Table 5
Comparison results of different methods runtimes (ms)

Fig. 14. Curves of comparison results of different methods runtimes

As we can see in Table 5 and Fig. 14, the average algorithm runtimes of the method in [17], the method in [11] and ours are: 9.07 ms, 4.215 ms and 4.094 ms, respectively. Compared with the method in [17], which is gray-value based method, contour-based method in [11] is faster in computation speed, because the pixel numbers of the object contour are much less than the pixel numbers of the object surface. In addition, our method applying top-down and bottom-up salience detection reduces the search region. Therefore, the computation efficiency is further improved.

Accordingly, matching similarity scores are listed in Table 6, and the corresponding curves of the comparison results are drawn as shown in Fig. 15.

Table 6
Comparison results of different similarity scores (%)

Fig. 15. Curves of comparison results of different methods similarity scores

As shown in Table 6 and Fig. 16, the average similarity scores of the method in [17], the method in [11] and ours are: 61.684 %, 66.028 % and 76.471 %, respectively. The results demonstrate that our method has the highest similarity score. If we set 60 % as a threshold to classify an object is found successfully or not, then the success rates of work-pieces detection are 60 %, 70 % and 100 %. Therefore, the results of experiments illustrate that the method proposed in this paper is characterized by high computation speed and outstanding effects.

Fig. 16. Measurement results

5.6 Measurement experiments for dimension of work-pieces

According to measurement method presented in Section 4, the camera system with telecentric lens should be calibrated first. Pixel equivalents of the camera were gained by a microcalliper as follows:

$ \begin{align} k = &\frac{1}{n}\sum\limits_{i = 1}^n {\frac{{\sqrt {\Delta {x_{Wi}}^2 + \Delta {y_{Wi}}^2} }}{{\sqrt {\Delta {u_i}^2 + \Delta {v_i}^2} }}} =\nonumber\\ & \frac{1}{n}\sum\limits_{i = 1}^n {\frac{1}{{\Delta {d_i}}}} = 0.008 977 \end{align} $ (8)

where, $\delta{d_i}$ is the pixel distance of the i-th scale span.

In this experiment, diameter of the assembly hole on the bottom of the work-piece was selected as the crucial dimension to conduct size measurement using the method described in Section 4. Ten work-pieces were chosen as samples, and the ground truth was obtained from micrometer. The measurement results are listed in Table 7.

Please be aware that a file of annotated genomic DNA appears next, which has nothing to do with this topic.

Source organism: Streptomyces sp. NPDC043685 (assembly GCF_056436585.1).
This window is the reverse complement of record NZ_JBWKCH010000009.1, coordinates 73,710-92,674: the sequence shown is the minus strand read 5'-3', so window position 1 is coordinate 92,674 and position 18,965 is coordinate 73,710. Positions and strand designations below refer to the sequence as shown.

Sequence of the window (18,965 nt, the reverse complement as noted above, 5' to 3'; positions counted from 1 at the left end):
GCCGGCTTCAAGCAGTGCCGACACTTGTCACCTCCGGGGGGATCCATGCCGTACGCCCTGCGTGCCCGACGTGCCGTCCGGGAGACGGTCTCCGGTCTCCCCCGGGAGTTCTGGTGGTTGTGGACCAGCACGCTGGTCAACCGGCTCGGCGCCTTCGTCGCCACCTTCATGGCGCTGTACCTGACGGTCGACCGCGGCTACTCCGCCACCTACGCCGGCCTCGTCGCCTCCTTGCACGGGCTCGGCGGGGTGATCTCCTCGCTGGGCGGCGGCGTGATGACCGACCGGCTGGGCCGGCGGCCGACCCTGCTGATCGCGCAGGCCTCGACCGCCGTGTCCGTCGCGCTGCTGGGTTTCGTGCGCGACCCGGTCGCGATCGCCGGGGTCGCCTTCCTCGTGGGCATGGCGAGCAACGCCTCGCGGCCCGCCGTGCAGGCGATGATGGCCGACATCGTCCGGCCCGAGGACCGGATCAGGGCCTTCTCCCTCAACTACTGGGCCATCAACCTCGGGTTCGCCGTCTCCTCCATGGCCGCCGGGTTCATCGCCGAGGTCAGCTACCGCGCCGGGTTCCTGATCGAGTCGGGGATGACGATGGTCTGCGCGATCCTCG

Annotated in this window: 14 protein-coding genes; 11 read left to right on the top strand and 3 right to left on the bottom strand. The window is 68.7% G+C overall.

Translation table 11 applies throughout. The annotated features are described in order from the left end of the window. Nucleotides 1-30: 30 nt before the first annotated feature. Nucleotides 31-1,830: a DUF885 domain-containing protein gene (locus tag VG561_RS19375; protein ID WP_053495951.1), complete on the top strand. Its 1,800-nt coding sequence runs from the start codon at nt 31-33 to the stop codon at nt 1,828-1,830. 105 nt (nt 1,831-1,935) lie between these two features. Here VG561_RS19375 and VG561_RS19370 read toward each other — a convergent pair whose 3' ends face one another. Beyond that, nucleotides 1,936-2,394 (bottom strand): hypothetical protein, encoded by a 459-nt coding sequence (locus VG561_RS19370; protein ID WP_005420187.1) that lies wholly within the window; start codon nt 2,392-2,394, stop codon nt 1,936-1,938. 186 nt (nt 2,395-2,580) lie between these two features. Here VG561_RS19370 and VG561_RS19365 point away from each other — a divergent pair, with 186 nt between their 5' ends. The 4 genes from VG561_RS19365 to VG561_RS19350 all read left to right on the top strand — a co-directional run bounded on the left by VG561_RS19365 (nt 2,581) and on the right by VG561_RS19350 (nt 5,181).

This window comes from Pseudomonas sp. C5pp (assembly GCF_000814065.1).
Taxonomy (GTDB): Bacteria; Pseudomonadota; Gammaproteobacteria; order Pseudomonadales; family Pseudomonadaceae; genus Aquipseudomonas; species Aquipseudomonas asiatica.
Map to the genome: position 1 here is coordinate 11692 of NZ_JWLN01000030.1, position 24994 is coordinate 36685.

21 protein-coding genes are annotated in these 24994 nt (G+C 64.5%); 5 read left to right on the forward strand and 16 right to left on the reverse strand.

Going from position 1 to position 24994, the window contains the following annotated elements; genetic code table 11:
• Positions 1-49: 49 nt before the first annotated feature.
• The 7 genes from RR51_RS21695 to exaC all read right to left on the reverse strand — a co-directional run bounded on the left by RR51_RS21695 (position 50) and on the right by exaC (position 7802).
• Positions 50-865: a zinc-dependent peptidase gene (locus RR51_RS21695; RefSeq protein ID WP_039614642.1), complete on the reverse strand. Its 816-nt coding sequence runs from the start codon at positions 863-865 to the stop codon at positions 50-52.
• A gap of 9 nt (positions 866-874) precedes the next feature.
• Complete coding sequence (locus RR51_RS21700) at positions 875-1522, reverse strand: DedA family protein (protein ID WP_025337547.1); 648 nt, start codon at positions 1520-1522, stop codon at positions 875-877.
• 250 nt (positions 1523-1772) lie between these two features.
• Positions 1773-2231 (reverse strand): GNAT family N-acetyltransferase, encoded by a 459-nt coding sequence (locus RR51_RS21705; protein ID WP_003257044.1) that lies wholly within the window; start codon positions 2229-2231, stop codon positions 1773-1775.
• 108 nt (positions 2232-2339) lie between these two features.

Table 7
Results of hole diameter on work pieces

Figs. 16 (a) and (b) show the absolute errors and the relative errors of measurement results visually, respectively. From Table 7, the maximum absolute error of the diameter is 0.035, and the maximum relative error is 0.51 %. The results demonstrate that the measurement precision of work-pieces critical dimension can meet the requirement of manufacturing.

6 Discussions

A novel precision work-pieces detection and measurement method combining top-down and bottom-up saliency is presented in this paper. By means of this algorithm, a real-time automatic detection and measurement instrument is designed. Template creation by top-down feature extraction ensures the accuracy of detection, and reduction of searching region by bottom-up saliency detection improves the efficiency of the algorithm. Practical experiments and comparative experiments are conducted, and the results illustrate that the proposed work-pieces detection method is characterized by high efficiency and good effects. In addition, calibration of the visual system with telecentric lens is discussed. Crucial dimensions of work-pieces are measured whose maximum relative error is less than 0.51 %. The measurement precision can meet the requirement of manufacturing. Furthermore, the proposed detection algorithm DM-TBS is an important reference for similar object detection tasks, such as pill detection, sugar detection and so on.


This work was supported by National Natural Science Foundation of China (Nos. 61379097, 91748131, 61771471, U1613213 and 61627808), National Key Research and Development Plan of China (No. 2017YFB1300202), and Youth Innovation Promotion Association Chinese Academy of Sciences (CAS) (No. 2015112).